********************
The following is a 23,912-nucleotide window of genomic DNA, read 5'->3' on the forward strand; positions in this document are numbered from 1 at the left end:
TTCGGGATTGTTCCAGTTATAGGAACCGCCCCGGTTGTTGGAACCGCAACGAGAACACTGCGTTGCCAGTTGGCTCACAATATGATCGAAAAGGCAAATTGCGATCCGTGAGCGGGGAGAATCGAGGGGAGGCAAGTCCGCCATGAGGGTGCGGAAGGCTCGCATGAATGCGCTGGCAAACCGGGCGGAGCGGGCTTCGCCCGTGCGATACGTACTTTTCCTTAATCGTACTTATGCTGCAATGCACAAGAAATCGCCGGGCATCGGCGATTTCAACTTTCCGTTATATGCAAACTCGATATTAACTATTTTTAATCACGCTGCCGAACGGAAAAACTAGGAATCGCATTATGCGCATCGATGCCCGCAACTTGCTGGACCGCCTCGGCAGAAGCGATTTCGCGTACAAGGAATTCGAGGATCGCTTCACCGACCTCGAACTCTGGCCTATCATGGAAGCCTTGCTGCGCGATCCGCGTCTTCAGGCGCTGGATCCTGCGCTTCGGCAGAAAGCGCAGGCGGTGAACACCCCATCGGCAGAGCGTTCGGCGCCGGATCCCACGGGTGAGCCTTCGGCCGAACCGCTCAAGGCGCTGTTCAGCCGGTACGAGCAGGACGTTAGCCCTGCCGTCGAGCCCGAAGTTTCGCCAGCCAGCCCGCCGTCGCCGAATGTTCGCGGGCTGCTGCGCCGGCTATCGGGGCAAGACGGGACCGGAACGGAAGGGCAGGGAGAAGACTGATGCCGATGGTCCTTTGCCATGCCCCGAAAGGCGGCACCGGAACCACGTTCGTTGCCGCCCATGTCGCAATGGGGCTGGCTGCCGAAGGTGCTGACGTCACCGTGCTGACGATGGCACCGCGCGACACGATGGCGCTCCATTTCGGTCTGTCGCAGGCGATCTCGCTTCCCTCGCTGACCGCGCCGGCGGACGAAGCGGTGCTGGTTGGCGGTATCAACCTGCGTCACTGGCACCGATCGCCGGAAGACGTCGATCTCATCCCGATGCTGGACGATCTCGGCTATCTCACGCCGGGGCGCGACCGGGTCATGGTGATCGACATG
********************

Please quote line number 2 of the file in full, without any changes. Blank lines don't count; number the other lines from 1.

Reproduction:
TTCGGGATTGTTCCAGTTATAGGAACCGCCCCGGTTGTTGGAACCGCAACGAGAACACTGCGTTGCCAGTTGGCTCACAATATGATCGAAAAGGCAAATTGCGATCCGTGAGCGGGGAGAATCGAGGGGAGGCAAGTCCGCCATGAGGGTGCGGAAGGCTCGCATGAATGCGCTGGCAAACCGGGCGGAGCGGGCTTCGCCCGTGCGATACGTACTTTTCCTTAATCGTACTTATGCTGCAATGCACAAGAAATCGCCGGGCATCGGCGATTTCAACTTTCCGTTATATGCAAACTCGATATTAACTATTTTTAATCACGCTGCCGAACGGAAAAACTAGGAATCGCATTATGCGCATCGATGCCCGCAACTTGCTGGACCGCCTCGGCAGAAGCGATTTCGCGTACAAGGAATTCGAGGATCGCTTCACCGACCTCGAACTCTGGCCTATCATGGAAGCCTTGCTGCGCGATCCGCGTCTTCAGGCGCTGGATCCTGCGCTTCGGCAGAAAGCGCAGGCGGTGAACACCCCATCGGCAGAGCGTTCGGCGCCGGATCCCACGGGTGAGCCTTCGGCCGAACCGCTCAAGGCGCTGTTCAGCCGGTACGAGCAGGACGTTAGCCCTGCCGTCGAGCCCGAAGTTTCGCCAGCCAGCCCGCCGTCGCCGAATGTTCGCGGGCTGCTGCGCCGGCTATCGGGGCAAGACGGGACCGGAACGGAAGGGCAGGGAGAAGACTGATGCCGATGGTCCTTTGCCATGCCCCGAAAGGCGGCACCGGAACCACGTTCGTTGCCGCCCATGTCGCAATGGGGCTGGCTGCCGAAGGTGCTGACGTCACCGTGCTGACGATGGCACCGCGCGACACGATGGCGCTCCATTTCGGTCTGTCGCAGGCGATCTCGCTTCCCTCGCTGACCGCGCCGGCGGACGAAGCGGTGCTGGTTGGCGGTATCAACCTGCGTCACTGGCACCGATCGCCGGAAGACGTCGATCTCATCCCGATGCTGGACGATCTCGGCTATCTCACGCCGGGGCGCGACCGGGTCATGGTGATCGACATG